CHINA’S MISSED #METOO
Break the silence” was the name of the campaign launched in China last year to promote the film Angels Wear White, which tells the powerful story, based on true events, of a cover-up after a powerful Chinese police commissioner rapes two schoolgirls.
The timing was eerie. Barely a month later, the #MeToo movement, and the allegations against powerful Hollywood producer Harvey Weinstein, would spark a huge debate about sexual assault around the world.
That was what Chinese director Vivian Qu hoped to do with her film in China. Instead, attempts to expose the sexual harassment that’s rife everywhere, from universities to the film business, were greeted by a deafening silence—and a state media blackout.
China’s authoritarian government is so wary of any kind of activism that it locked up five young women’s rights lawyers in 2015. But there’s also a pervasive culture of silence over sexual harassment and assault.
“In China, when there’s a murder case, everyone talks about it and demands justice, but when it comes to rape, no one does,” says Qu. “I have no answer as to why there is silence, but what I want to do is pose the question.” She does that powerfully in Angels Wear White, which won Qu the ‘Silver Peacock’ award for best director at the International Film Festival of India in Goa in November last year.
Angels Wear White tells the story of two schoolgirls and the aftermath of a sexual assault in a hotel room by a police official. It explores the role of bystanders—at the centre
of the story is a girl receptionist who is reluctant to report the case—and the parents’ fight for justice.
Qu couldn’t travel to India because the film was simultaneously playing at no less than six festivals, from Venice to Japan and Taiwan. But she says that’s a “huge regret”, given that it was her love for the poems of Rabindranath Tagore that brought her to the arts: “I fell in love with Tagore when I first read his poetry on a spring afternoon in university.” So naturally, she was drawn to the films of Satyajit Ray as a student in New York.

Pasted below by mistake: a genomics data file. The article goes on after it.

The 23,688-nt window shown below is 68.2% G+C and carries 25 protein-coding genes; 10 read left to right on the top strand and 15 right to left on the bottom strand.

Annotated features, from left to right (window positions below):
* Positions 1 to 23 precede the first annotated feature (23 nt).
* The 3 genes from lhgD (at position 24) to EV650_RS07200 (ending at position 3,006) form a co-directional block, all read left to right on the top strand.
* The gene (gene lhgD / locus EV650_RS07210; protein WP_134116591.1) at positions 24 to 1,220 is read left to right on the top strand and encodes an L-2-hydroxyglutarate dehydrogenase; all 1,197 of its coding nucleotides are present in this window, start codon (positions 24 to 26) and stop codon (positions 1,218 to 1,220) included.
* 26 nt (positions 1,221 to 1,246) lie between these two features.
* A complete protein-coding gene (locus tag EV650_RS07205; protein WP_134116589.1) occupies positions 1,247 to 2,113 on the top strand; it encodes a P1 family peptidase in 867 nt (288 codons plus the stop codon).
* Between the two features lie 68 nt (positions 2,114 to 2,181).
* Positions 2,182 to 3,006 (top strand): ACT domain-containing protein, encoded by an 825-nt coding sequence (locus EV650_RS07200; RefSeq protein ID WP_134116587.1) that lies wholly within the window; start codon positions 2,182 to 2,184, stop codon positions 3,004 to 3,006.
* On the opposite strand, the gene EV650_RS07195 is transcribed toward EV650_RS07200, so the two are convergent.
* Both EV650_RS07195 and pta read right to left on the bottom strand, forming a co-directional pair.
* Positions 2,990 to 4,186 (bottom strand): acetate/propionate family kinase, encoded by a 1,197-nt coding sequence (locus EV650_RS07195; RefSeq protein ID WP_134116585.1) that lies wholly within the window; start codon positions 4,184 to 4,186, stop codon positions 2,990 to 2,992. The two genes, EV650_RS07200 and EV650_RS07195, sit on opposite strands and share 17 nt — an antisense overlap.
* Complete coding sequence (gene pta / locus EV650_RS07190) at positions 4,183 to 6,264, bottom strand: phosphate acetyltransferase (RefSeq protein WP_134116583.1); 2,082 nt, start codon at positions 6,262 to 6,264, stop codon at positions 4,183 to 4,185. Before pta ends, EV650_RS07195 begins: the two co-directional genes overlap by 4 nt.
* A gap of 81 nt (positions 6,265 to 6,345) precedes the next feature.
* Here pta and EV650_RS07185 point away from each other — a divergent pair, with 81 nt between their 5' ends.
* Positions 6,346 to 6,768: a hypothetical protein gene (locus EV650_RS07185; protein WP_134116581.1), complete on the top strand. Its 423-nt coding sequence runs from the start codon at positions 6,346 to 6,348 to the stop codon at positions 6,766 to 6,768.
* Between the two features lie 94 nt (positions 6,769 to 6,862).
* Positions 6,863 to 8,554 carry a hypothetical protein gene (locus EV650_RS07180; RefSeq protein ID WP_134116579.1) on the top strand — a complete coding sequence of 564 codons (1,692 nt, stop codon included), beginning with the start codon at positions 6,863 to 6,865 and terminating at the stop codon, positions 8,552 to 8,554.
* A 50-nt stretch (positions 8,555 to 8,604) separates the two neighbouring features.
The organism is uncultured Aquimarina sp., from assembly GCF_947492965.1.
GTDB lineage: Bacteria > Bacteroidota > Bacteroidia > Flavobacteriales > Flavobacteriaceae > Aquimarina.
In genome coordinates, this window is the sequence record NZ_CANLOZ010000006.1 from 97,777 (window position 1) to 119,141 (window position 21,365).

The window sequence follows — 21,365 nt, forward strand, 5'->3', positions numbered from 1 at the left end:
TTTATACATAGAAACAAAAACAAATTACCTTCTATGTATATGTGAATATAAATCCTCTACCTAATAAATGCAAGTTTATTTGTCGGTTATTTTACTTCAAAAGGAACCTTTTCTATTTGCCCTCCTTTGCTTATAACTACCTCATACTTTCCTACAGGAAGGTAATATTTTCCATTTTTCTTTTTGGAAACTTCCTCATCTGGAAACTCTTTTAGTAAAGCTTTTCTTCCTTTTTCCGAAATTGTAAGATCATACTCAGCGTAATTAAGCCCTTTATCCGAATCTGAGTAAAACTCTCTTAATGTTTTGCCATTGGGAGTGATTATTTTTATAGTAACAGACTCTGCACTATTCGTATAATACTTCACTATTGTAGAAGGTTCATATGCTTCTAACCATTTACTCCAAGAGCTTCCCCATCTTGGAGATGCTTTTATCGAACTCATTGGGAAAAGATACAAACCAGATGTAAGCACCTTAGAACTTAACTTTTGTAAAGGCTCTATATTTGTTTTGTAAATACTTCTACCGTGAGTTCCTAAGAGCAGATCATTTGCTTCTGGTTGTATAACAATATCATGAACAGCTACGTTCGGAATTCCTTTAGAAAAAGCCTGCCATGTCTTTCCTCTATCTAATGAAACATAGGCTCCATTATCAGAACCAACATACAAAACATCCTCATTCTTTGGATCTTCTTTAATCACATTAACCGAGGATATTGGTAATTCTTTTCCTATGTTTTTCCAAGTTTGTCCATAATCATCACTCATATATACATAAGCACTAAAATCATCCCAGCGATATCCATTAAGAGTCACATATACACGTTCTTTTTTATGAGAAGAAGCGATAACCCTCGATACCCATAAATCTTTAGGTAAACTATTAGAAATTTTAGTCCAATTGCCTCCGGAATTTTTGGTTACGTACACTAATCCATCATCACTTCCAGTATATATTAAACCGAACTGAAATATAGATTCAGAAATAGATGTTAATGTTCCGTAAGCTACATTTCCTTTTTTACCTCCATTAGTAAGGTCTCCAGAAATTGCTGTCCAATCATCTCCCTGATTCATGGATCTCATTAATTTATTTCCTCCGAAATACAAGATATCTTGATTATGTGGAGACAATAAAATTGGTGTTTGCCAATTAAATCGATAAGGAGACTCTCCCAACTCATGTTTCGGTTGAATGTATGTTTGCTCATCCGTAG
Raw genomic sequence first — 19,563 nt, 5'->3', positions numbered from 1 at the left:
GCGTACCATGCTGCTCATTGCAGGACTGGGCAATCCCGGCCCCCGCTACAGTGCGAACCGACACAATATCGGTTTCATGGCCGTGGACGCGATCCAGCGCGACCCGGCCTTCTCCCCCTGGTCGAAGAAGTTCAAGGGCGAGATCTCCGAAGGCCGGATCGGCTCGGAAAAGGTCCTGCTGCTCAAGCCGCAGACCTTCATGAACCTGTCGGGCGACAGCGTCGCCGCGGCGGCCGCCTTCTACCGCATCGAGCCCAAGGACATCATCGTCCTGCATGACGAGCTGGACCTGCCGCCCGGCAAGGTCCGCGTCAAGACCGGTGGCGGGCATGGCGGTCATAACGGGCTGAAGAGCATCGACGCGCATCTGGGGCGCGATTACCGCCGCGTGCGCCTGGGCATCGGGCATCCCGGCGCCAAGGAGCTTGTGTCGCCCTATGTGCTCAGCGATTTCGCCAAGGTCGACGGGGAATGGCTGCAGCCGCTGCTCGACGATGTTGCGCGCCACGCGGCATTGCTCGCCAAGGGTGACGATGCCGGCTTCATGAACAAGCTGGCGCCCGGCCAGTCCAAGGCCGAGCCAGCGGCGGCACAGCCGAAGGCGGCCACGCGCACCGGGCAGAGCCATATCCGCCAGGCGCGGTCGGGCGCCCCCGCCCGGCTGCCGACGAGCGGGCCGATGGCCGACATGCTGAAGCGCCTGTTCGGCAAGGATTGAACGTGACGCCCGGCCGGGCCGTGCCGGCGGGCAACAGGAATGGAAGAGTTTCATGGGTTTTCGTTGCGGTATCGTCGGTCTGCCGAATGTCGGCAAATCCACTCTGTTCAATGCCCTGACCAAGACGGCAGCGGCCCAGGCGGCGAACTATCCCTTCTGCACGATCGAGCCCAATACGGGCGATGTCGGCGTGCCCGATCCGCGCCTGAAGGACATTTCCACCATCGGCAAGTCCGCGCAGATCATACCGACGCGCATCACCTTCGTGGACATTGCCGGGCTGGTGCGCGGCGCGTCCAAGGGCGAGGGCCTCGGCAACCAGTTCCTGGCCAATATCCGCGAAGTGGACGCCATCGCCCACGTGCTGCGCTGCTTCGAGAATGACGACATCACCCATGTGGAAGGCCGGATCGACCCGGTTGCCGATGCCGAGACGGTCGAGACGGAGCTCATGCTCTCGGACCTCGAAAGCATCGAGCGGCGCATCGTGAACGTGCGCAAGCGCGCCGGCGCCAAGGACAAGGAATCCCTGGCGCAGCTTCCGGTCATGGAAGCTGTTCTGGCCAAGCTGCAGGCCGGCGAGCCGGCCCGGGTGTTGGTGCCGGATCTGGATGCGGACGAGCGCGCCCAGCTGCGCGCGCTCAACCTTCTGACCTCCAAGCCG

This is a #MeToo with Chinese characteristics. The Communist revolution shattered feudal norms and promised equality for women, as well as the masses. In the three decades since China’s opening up, Qu’s film suggests, the old ideas about women have returned as individual freedoms have expanded.
“When I was growing up, we were taught girls were equal to boys, women hold up half the sky, and the focus was on getting knowledge,” says Qu. “In today’s society, the focus seems to have changed a little bit and in some ways it’s similar to a 100 years ago, where all you need to care about is to find a good husband or marry into a good family.”
That’s just one of the ways the film will resonate with Indians.
Chinese director Vivian Qu (left); and a still from her film